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Vets are overrepresented among the homeless because men are and 93 percent of vets are males.
The homeless-advocacy industry always puts the most sympathetic face on its "clientele." It works desperately to divert attention from alcoholics, drug users, schizophrenics, and fat panhandlers holding signs reading: "Hungry."
And it doesn't talk about unpleasant truths like those reported by ABC's John Stossel (viewable on YouTube) – who, after exhaustive efforts, managed to find only one person with a sign reading "Will work for food" who would actually do so.
Instead, advocates focus (with the media's help) on unrepresentative but heart-tugging cases – like veterans.
Eleven years ago, I debunked a "study" claiming a third of all men in homeless shelters were vets – noting it was based entirely on the men's own claims, and that claiming to be a vet is a favorite panhandler ploy.
But comes now a new "study" from the Homeless Research Institute (HRI), the research arm of the National Alliance to End Homelessness. It claims government data show that vets are more than twice as likely to be "homeless" as non-vets – that is, that vets make up 11 percent of the adult US population, but 26 percent of the labeled homeless.
The 29-page report also insists it's a myth that substance abuse and/or mental illness is at the heart of the homelessness problem; rather, it's "lack of affordable housing." And, naturally, it's the job of an expanded government to make that housing affordable.
HRI's claims are false on both the "veteran disparity" and the causes of homelessness. The US Department of Housing and Urban Development, for example, says only 18.7 percent of homeless are veterans (albeit based on incomplete data), and that's down from 23 percent in 1996.
That still leaves vets seeming to be disproportionately homeless. But you have to account for two facts: the demographics of those in homeless shelters differ vastly from those not homeless, as do demographics of veterans and non-vets.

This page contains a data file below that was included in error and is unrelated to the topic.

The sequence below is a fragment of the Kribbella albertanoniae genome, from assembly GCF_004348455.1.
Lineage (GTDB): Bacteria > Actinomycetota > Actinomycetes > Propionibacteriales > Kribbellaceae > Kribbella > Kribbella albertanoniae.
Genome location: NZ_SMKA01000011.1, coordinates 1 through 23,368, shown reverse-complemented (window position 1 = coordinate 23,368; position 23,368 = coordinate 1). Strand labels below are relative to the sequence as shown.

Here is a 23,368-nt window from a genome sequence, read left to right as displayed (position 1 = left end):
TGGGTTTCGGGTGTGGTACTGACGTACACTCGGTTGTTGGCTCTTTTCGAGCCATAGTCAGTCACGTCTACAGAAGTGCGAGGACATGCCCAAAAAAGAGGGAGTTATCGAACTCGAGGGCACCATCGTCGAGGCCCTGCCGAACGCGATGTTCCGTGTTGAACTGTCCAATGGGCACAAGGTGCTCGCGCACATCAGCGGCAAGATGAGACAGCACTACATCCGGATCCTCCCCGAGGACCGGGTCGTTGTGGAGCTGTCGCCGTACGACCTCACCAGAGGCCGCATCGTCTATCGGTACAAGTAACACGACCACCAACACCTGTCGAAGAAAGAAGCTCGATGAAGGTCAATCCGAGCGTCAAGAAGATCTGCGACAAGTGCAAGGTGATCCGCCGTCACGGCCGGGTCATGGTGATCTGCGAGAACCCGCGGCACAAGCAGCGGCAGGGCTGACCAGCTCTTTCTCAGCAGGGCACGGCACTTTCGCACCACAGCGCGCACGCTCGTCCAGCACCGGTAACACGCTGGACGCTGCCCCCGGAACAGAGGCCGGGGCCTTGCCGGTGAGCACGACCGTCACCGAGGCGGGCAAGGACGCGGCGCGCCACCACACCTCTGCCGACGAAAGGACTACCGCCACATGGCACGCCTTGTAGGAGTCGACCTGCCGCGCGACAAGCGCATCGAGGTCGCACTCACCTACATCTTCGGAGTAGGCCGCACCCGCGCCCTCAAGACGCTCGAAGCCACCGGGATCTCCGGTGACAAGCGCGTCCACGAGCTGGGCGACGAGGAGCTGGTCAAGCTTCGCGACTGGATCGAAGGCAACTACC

Most important: Among adults in homeless shelters, males outnumber females by three to one, while females outnumber males in the general adult population. And 93 percent of all veterans are male.
So HRI didn't really measure the disparate homeless rate of vets; at best it restated the obvious – that men are a lot more likely to be homeless than women.
On to HRI's claim for the cause of vets' homelessness – namely, that it's mainly the non-affordability of housing.
As HRI admits, veterans generally are more educated and more employed than those with similar demographics in the general population; they earn more, too. In fact, veterans’ poverty rates are about half that of non-veterans. That doesn't exactly explain why vets are less able to afford housing . . .
In fact, to live or work near homeless populations is to sadly observe that many won't even avail themselves of the shelters – you see them on cold winter nights sleeping on heating vents and covered with blankets provided by city workers who couldn't coax them inside.
And decades of empirical research support what those of us who regularly encounter the homeless readily observe: They aren't just like you and me, minus a home. Their major defining features are indeed alcohol and drug abuse, along with mental illness.
According to the Department of Veterans Affairs (VA), 70 percent of homeless vets suffer from alcohol- or other substance-abuse, while 45 percent are mentally ill. Obviously, there's overlap between those groups (since they add up to 115 percent), but between them there's little room for the "non-affordable housing" baloney.
Further, for the general homeless population, those sad figures are even higher.
Alcoholism, drug abuse, and mental illness are all intractable problems but they are the cause of homelessness; not just not having a home.
Three years ago, researchers at Washington University of Medicine in St. Louis published a paper in the American Journal of Public Health on the results of three different studies conducted at homeless shelters (one each for 1980, 1990 and 2000). In the latest assessment, a stunning 84 percent of the homeless men and 58 percent of the women suffered from substance abuse. Worse, 88 percent of the men and 69 percent of the women had psychiatric disorders.
Note the far higher rates of both substance abuse and mental illness among the men than among the women; then recall that homeless men outnumber women by three to one. That's highly suggestive that it's the substance abuse and mental illness that's tied to homelessness – and that men's greater rates of the former explain why they make up most homeless.
HRI does admit that homeless vets have a high rate of psychiatric illness. But it claims they have a special reason for mental illness: post-traumatic stress disorder (PTSD) from their military service.
Obviously, there is some PTSD among homeless vets. Problem is, most vets served only in peacetime. We've had 17 years of "hot wars" in the 62 years since 1945 – and even most wartime vets never saw combat. (Another problem: Homeless vets suffer mental illness at half the rate of the general homeless population – strongly suggesting that PTSD is not a big factor.)
Not that HRI cares about any of this. Substance abuse and mental illness isn't its shtick; raising "awareness" – and hence money to expand the welfare state with more subsidized housing – is. You can count on the advocates to keep on pursuing that agenda no matter how much it harms the homeless by removing the focus from their real problems.